Most veterans know exactly what the word “chickenshit” refers too. I’d go so far as to say that even civilians deal with chickenshit on some levels, but anyone that has ever served in the military knows that the armed forces takes chickenshit and turns it into an art form.
Paul Fussell, the noted American historian and former 2nd Lieutenant in the US Army during World War II defined chickenshit perfectly: “Chickenshit refers to behavior that makes military life worse than it need be: petty harassment of the weak by the strong; open scrimmage for power and authority and prestige… insistence on the letter rather than the spirit of ordinances. Chickenshit is so called — instead of horse — or bull — or elephant shit — because it is small-minded and ignoble and takes the trivial seriously. Chickenshit can be recognized instantly because it never has anything to do with winning the war.”
I think Fussell nails it. For me personally, I experienced chickenshit both before and during wartime while in the Navy. It served no real purpose other than to make me extremely disgruntled and dislike most of those that were of higher-rank than me, which seemed to be just about everyone. The higher-ups had other ways besides chickenshit to really mess with our morale, including “being set up for failure.” This involved being assigned a difficult to downright impossible task that either was or wasn’t really expected to be completed, but was given out mostly just to keep us busy. Normally this involved not being given the proper tools or instructions needed to carry out the task. And of course you were expected to have the task completed by a certain deadline, which always meant “ASAP!”
BOHICA was closely linked with “being set up for failure,” and stands for Bend Over Here It Comes Again. Now granted, I wasn’t drafted, which probably makes it even worse because I VOLUNTEERED to put myself in plenty of situations where chickenshit, “being set up for failure,” and BOHICA were the orders of any given day. All three are designed to make life that much harder until you are seething with rage about the entire military establishment and all the civilians at home that don’t have to experience such degradations on a daily basis. All of these forms of chickenshit during wartime will make a soldier wonder who their real enemy is. In many cases all of these forms of chickenshit can be downright dangerous if they weren’t also perversely so damn ridiculous and funny.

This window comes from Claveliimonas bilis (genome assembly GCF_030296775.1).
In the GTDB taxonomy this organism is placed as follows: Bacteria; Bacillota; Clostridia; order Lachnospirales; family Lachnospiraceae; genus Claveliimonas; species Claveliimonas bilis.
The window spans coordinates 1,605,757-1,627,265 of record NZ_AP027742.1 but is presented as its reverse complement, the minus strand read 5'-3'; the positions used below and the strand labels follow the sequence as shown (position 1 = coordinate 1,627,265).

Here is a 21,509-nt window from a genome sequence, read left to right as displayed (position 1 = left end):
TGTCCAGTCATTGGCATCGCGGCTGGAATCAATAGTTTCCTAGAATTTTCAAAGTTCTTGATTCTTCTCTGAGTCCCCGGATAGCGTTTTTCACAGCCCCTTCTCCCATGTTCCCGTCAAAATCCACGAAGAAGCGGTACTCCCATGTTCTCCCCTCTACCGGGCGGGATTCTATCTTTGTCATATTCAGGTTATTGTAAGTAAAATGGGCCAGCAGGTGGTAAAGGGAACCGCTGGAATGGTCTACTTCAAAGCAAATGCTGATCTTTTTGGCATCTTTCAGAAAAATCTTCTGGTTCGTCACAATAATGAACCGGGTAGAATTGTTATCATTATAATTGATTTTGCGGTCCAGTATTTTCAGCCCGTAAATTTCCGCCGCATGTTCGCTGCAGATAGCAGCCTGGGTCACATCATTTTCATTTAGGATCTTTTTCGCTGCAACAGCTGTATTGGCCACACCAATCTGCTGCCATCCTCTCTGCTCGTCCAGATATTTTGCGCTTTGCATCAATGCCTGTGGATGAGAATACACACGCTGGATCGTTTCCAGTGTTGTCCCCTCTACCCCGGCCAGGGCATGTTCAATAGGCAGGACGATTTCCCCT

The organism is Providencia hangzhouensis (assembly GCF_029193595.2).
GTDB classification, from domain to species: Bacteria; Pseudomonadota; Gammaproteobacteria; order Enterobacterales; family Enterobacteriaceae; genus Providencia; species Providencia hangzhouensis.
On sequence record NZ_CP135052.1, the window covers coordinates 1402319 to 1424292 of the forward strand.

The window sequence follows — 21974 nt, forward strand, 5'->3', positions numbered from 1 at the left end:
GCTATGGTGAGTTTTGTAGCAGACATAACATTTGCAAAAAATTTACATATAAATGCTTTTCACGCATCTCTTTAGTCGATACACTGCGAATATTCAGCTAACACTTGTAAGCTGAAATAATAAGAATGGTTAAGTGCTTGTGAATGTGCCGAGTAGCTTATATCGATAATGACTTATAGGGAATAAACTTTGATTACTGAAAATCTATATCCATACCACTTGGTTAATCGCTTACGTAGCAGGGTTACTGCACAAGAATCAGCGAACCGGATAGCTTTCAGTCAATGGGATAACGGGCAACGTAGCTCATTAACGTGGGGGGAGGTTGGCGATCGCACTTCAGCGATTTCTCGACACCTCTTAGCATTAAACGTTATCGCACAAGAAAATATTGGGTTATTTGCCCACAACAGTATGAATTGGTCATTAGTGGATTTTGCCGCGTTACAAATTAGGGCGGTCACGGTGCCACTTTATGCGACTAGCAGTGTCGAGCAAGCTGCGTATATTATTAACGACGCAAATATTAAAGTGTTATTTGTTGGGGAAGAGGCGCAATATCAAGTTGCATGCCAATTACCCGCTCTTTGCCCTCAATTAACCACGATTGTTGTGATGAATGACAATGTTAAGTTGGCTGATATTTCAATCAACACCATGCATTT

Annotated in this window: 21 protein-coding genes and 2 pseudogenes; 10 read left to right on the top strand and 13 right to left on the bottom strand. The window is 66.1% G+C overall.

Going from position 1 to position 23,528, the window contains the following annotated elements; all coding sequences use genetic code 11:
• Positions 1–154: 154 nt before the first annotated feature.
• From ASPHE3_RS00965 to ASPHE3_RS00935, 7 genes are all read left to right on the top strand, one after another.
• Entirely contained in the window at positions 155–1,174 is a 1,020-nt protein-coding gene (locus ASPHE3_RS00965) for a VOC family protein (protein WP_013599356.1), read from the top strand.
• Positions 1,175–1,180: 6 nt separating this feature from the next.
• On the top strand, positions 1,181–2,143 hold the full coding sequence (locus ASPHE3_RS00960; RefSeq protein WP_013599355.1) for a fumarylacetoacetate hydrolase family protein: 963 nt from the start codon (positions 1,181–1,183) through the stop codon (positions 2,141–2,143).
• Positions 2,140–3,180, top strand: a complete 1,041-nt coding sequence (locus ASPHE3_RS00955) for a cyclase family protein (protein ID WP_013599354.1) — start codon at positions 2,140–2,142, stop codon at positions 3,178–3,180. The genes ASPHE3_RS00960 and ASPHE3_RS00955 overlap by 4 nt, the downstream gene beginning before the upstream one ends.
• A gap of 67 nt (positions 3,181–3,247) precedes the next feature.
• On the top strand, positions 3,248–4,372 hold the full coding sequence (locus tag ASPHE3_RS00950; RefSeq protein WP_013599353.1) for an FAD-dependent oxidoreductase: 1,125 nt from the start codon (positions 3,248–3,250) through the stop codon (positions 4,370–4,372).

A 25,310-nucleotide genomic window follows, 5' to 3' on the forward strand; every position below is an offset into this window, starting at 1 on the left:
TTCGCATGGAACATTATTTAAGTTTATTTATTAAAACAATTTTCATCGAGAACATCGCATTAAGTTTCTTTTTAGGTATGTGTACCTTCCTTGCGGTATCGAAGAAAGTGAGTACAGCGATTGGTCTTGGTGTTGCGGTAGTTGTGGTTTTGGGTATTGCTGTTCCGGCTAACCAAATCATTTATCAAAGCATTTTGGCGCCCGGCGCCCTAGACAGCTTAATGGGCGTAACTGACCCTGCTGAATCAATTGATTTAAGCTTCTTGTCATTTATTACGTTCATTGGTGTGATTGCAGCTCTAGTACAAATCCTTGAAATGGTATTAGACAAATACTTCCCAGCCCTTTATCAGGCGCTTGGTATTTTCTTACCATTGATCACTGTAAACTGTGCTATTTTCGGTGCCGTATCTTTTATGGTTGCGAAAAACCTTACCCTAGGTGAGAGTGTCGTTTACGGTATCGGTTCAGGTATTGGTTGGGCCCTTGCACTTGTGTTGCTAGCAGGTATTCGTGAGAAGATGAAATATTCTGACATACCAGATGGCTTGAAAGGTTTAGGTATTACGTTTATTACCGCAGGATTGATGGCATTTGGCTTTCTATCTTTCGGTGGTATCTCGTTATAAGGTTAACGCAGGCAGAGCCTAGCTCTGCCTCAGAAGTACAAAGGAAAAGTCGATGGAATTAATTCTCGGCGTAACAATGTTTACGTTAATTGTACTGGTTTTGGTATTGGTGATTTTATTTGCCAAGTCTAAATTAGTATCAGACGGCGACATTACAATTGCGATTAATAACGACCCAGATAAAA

General George S. Patton was well-known for his spit-and-polish and strict adherence to Army code of conduct, and to many of his troops was the ultimate chickenshit artiste. He went so far as to order his own frontline troops to wear ties and to shave-even if in battle! As ridiculous as Patton could be, chickenshit had been around long before him, and continues on even today. I recently read an article in the Washington Post from November 22nd about the US Army being at a “crossroads,” and uncertain about its “future roll.” In it, a sergeant at Fort Bragg said that he watched several enlisted men get chewed out and yelled at for wearing Army-issued fleece hats on a cold morning in which the soldiers were running. Apparently, they were supposed to be wearing “baseball-style patrol caps,” and not their warmer fleece covers. The sergeant was quoted as saying, “It’s cold. They are cold. Let them wear what they want…but it is not the published standard, so everybody gets a butt-chewing.” I don’t believe the sergeant had a problem with the published standard, just with the ridiculousness that there was no bending of the established rules to let the soldiers wear their fleece hats on cold mornings during PT. Most of those soldiers were probably veterans of Iraq and Afghanistan and have displayed devotion to duty and good conduct in their time of service.
I would agree with the sergeant that the strict adherence to the hat-of-the-day should be a non-issue, and these soldiers should be allowed to wear their fleece hats, knit caps, or whatever they have been issued to help stay warm on cold winter mornings. They’ve earned it. It may take some time to re-write or re-word these idiotic standards, but some flexibility should be allowed and common sense automatically built-in. But of course, common sense is not the military way. Americans are individualists at heart, but understand to some extent that in wartime, standards have to be adhered too. However, American intuitiveness and ingenuity have helped to win many a battle and the vast majority of the wars we have been involved in. The armed forces has to adapt, overcome, and display a higher degree of common sense and cut out the chickenshit.